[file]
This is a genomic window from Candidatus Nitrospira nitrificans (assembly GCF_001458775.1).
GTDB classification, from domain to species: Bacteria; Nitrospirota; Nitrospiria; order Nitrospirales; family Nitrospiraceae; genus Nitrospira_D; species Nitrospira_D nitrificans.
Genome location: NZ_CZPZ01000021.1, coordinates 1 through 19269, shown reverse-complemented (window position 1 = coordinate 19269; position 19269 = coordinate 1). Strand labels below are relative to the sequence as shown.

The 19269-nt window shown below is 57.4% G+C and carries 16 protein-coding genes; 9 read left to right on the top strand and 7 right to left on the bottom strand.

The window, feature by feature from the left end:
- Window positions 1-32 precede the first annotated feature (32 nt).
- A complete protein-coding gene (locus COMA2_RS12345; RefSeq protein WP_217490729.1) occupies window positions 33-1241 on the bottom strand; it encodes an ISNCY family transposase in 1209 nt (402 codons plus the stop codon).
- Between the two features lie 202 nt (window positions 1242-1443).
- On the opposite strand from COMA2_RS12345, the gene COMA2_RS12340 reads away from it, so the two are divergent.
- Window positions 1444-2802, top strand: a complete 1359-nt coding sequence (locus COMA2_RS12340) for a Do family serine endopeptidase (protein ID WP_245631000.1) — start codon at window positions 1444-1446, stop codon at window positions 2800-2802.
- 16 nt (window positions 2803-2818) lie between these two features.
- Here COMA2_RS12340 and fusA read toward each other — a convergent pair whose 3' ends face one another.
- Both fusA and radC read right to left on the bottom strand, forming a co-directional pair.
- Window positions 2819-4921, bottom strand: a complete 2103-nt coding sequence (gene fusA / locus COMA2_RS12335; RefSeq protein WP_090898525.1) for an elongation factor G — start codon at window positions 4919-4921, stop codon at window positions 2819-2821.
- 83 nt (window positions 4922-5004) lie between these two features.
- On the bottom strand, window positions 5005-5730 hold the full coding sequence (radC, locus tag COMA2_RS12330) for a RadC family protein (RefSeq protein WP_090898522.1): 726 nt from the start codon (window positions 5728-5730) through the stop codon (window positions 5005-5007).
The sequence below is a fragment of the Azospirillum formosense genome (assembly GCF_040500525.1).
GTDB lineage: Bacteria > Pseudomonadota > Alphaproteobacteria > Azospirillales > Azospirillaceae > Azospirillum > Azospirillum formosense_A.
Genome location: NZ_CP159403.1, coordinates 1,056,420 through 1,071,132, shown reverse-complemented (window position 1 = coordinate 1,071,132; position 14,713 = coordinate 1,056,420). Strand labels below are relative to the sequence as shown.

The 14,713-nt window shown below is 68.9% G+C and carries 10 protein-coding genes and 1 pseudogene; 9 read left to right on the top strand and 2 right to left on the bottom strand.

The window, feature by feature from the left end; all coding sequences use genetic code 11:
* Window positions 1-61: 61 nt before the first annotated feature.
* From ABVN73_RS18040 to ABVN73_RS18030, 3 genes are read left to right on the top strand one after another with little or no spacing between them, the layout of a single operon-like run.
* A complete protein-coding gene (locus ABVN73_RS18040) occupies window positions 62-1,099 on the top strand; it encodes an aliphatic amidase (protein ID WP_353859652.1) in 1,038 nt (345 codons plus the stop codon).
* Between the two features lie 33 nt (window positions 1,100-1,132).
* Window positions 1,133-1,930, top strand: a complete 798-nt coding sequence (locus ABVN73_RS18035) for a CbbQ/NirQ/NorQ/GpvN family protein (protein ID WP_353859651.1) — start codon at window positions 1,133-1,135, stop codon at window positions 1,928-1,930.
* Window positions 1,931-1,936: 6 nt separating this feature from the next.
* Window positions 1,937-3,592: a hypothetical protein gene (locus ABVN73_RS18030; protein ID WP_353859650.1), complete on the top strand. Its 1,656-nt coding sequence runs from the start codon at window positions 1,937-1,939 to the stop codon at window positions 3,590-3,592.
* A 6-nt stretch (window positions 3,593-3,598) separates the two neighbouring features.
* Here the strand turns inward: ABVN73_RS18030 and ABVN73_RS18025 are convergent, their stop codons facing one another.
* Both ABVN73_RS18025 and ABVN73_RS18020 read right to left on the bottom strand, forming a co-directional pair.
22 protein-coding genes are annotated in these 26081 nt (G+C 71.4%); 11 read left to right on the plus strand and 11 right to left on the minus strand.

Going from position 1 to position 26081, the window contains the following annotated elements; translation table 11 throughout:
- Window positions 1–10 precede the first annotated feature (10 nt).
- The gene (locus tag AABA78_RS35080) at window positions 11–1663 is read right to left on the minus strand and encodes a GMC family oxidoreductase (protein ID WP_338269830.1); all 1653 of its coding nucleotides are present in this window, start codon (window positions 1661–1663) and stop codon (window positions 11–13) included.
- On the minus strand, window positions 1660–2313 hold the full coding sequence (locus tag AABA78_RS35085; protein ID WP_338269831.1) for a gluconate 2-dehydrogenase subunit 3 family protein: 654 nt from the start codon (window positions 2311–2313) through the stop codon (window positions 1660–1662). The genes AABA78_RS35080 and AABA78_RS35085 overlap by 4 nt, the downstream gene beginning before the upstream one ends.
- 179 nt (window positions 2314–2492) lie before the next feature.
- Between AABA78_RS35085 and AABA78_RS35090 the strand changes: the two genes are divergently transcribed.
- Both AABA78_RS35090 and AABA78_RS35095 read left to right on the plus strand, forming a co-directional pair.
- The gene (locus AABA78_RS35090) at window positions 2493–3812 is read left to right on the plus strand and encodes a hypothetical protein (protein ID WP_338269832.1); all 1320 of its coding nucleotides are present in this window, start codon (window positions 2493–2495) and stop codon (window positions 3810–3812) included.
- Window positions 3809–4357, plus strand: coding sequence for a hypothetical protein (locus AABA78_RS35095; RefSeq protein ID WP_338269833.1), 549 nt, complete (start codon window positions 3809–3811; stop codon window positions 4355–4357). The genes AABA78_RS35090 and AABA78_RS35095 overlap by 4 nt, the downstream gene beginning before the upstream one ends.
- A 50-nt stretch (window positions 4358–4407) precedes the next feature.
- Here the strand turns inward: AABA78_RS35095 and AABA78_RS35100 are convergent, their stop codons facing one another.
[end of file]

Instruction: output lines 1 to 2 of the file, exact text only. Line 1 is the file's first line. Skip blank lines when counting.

This is a genomic window from Candidatus Nitrospira nitrificans (assembly GCF_001458775.1).
GTDB classification, from domain to species: Bacteria; Nitrospirota; Nitrospiria; order Nitrospirales; family Nitrospiraceae; genus Nitrospira_D; species Nitrospira_D nitrificans.